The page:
The Sunday Project
No Such Thing!
Twenty-second Sunday in Ordinary Time |
You duped me, O LORD, and I let myself be duped; you were too strong for me, and you triumphed. All the day I am an object of laughter; everyone mocks me.
Whenever I speak, I must cry out, violence and outrage is my message; the word of the LORD has brought me derision and reproach all the day.
I say to myself, I will not mention him, I will speak in his name no more. But then it becomes like fire burning in my heart, imprisoned in my bones; I grow weary holding it in, I cannot endure it.
I urge you, brothers and sisters, by the mercies of God, to offer your bodies as a living sacrifice, holy and pleasing to God, your spiritual worship. Do not conform yourselves to this age but be transformed by the renewal of your mind, that you may discern what is the will of God, what is good and pleasing and perfect.
Jesus began to show his disciples that he must go to Jerusalem and suffer greatly from the elders, the chief priests, and the scribes, and be killed and on the third day be raised. Then Peter took Jesus aside and began to rebuke him, “God forbid, Lord! No such thing shall ever happen to you.” He turned and said to Peter, “Get behind me, Satan! You are an obstacle to me. You are thinking not as God does, but as human beings do."
Then Jesus said to his disciples, “Whoever wishes to come after me must deny himself, take up his cross, and follow me. For whoever wishes to save his life will lose it, but whoever loses his life for my sake will find it. What profit would there be for one to gain the whole world and forfeit his life? Or what can one give in exchange for his life? For the Son of Man will come with his angels in his Father’s glory, and then he will repay all according to his conduct.”
By the point we have reached today in the Gospel of Matthew, Jesus has already warned his disciples that he brings a sword, that persecution will come upon them, that they will be hated by all, and even that they must take up their cross. Peter seems to have remained unfazed by all this, perhaps unsure he understands, but unwilling to complain. Today, Jesus draws back the veil and gives his disciples a glimpse of the the mind of God, revealed in his coming Passion. Finally, Peter is given to understand something of the real nature of discipleship and the true cost of being a follower of Christ, and like any human confronted with a vision of God, recoils in horror - “No such thing!”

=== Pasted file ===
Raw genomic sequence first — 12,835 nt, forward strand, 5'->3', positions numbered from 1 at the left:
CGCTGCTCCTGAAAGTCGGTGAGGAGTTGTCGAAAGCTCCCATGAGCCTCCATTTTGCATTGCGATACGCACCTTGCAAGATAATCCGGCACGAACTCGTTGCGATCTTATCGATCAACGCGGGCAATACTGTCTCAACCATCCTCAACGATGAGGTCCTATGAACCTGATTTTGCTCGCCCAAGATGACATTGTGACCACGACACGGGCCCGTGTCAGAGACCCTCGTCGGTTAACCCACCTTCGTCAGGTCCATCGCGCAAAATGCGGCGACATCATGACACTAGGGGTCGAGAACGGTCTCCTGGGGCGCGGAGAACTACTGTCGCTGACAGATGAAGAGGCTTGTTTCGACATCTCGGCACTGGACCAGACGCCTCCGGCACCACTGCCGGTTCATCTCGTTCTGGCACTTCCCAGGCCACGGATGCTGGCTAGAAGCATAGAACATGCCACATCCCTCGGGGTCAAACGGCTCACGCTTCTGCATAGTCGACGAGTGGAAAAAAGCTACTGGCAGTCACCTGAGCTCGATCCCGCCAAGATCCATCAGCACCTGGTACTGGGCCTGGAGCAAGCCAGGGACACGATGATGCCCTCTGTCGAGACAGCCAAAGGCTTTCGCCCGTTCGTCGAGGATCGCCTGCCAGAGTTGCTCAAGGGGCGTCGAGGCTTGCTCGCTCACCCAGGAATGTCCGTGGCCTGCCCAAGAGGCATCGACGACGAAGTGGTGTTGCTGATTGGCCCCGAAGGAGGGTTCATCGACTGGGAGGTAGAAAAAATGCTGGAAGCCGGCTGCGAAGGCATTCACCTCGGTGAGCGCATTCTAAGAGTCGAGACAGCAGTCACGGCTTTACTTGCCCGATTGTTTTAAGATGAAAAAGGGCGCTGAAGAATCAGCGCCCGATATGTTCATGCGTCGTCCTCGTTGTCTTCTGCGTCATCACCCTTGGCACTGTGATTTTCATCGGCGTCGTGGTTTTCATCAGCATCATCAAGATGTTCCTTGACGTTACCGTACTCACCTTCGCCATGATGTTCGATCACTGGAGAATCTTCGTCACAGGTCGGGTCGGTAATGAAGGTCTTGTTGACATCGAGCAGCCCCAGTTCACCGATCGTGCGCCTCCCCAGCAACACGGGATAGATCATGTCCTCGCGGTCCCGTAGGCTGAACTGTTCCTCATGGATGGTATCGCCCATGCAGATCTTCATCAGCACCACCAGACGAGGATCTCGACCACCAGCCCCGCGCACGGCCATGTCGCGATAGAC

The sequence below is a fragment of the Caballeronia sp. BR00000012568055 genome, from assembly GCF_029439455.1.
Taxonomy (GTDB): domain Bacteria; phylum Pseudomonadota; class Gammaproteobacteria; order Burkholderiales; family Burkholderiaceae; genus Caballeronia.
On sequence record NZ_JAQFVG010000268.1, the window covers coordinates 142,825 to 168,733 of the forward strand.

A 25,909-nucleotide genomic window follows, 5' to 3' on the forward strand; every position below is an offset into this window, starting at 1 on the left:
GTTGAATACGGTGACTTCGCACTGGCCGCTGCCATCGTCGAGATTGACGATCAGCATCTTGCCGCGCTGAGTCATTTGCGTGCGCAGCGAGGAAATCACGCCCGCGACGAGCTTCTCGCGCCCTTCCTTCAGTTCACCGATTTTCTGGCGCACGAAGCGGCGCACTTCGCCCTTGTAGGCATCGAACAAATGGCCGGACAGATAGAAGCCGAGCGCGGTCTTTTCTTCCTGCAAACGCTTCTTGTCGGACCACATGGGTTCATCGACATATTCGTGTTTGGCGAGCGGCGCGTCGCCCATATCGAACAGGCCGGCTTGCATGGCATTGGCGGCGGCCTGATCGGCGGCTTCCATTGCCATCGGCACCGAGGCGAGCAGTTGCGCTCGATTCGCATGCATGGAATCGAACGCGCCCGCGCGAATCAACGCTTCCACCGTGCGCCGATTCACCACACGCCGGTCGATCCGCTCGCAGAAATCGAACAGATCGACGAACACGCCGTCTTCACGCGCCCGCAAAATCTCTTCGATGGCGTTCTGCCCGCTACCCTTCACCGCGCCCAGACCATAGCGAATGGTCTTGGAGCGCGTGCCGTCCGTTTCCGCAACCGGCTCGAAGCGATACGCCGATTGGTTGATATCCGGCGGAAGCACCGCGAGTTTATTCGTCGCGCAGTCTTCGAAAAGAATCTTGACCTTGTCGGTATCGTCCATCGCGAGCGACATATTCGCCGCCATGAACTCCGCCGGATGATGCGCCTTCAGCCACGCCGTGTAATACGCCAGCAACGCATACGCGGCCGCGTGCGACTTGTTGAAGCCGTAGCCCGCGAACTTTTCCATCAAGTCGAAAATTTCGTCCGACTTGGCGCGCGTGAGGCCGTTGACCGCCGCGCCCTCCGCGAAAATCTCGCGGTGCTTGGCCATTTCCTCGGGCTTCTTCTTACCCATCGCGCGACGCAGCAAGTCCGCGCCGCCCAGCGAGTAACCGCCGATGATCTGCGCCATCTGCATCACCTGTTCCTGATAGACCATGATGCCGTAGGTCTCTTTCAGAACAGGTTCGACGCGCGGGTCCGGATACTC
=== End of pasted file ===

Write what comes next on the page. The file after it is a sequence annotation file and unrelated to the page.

I long thought I understood something of the cross. For the first twenty-six years of my life, it was the language I used to try to make sense of my sexuality. I wrestled with the suspicion that somehow I was broken beyond repair, with my fear of dying alone and lonely, my worries about never finding somewhere I truly belonged - surely these sufferings were too great to be anything but the cross, but the connection was vague. Like Peter, I didn’t really understand, and so I didn’t question.
I cannot say that I now grasp the true meaning of discipleship, but I can point to a gradual shift in understanding. One moment in particular is indelibly etched in my memory.
It happened some time after I had somehow stumbled my way into embracing my sexuality. I was still reeling from seeing so many structures I had poured myself into crumble into dust at my feet. Over the years I had made my home within a community of conservative Catholics, and I took pride in my reputation as an irreproachable loyalist, an inspiration to many. Now, I wondered how quickly I could make a new life for myself among more progressive voices. How many bridges could I burn, how many friends could I cut off? Did I even have to stay Catholic?
One afternoon I was meditating on the healing of the possessed Gerasene man, and with a lurch, I realized I too was being asked to stay, to be a witness to grace. I found myself alone in a chapel, sobbing uncontrollably as I saw the pain, the loss, the utter shame that waited for me. What would it cost me to inhabit a place I myself had only ever been able to see shame and death?
Now, like Peter, I still find myself pleading with God: “No such thing!” I hesitate to invite those I love to see the way I am being healed, defensive and wary when I do. The way of being Catholic I was so used to gave me so much - my livelihood, my time as a religious, my good name, the safety I had in navigating my relationships, and the scraps of belonging I worked so hard to get. At the end of the day, I am afraid to give up this little world...
Yes, I am terrified at the faintest glimpse of the real cost of discipleship. But God is exquisitely tender and patient and understands the weakness of my flesh, and recently I have found myself for the first time in my life given to see something of the joy that lies ahead - a fuller understanding of love, a gift not just for me, but for the whole church! Day by day I see more clearly the goodness of the news I have been given, how much Love is nurturing those parts of me I thought long destined for the grave.
Who can say if I will be an object of laughter, mockery, derision, and reproach? Who can say if I will suffer greatly at the hands of my leaders in the faith? Whatever comes, the One who calls me is faithful. May I be given grace to take up my cross and follow Christ, who cannot but make good on his promise that in so doing I will find myself made finally, undeniably alive.